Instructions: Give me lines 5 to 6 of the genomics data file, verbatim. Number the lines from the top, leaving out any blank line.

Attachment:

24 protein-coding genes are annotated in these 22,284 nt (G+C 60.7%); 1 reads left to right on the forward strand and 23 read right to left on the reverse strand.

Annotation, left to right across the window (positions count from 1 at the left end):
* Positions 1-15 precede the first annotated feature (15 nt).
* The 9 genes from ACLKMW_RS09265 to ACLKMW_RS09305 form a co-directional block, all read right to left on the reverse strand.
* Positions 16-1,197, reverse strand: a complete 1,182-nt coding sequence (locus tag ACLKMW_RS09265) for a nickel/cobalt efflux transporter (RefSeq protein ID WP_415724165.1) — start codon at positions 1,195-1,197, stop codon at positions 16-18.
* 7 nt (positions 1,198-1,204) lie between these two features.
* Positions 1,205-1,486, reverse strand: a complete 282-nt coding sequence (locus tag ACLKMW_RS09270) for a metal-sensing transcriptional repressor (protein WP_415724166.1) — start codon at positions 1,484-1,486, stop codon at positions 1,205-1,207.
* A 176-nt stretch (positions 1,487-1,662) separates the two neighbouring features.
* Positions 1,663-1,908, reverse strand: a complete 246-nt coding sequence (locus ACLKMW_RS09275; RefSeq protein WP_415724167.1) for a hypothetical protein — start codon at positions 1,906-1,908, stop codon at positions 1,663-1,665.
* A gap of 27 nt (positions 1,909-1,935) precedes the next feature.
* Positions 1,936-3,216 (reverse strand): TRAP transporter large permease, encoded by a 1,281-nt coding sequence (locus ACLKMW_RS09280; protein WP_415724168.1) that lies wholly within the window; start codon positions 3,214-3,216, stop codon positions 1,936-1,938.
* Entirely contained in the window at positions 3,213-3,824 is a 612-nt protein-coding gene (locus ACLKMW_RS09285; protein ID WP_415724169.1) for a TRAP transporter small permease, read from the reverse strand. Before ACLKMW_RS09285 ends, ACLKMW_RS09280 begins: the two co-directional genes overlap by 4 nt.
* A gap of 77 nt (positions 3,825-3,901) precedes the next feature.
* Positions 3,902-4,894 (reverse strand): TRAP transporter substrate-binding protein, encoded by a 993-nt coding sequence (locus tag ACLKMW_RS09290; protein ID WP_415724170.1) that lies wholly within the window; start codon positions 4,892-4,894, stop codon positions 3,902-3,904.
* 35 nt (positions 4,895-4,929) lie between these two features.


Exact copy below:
* Positions 16-1,197, reverse strand: a complete 1,182-nt coding sequence (locus tag ACLKMW_RS09265) for a nickel/cobalt efflux transporter (RefSeq protein ID WP_415724165.1) — start codon at positions 1,195-1,197, stop codon at positions 16-18.
* 7 nt (positions 1,198-1,204) lie between these two features.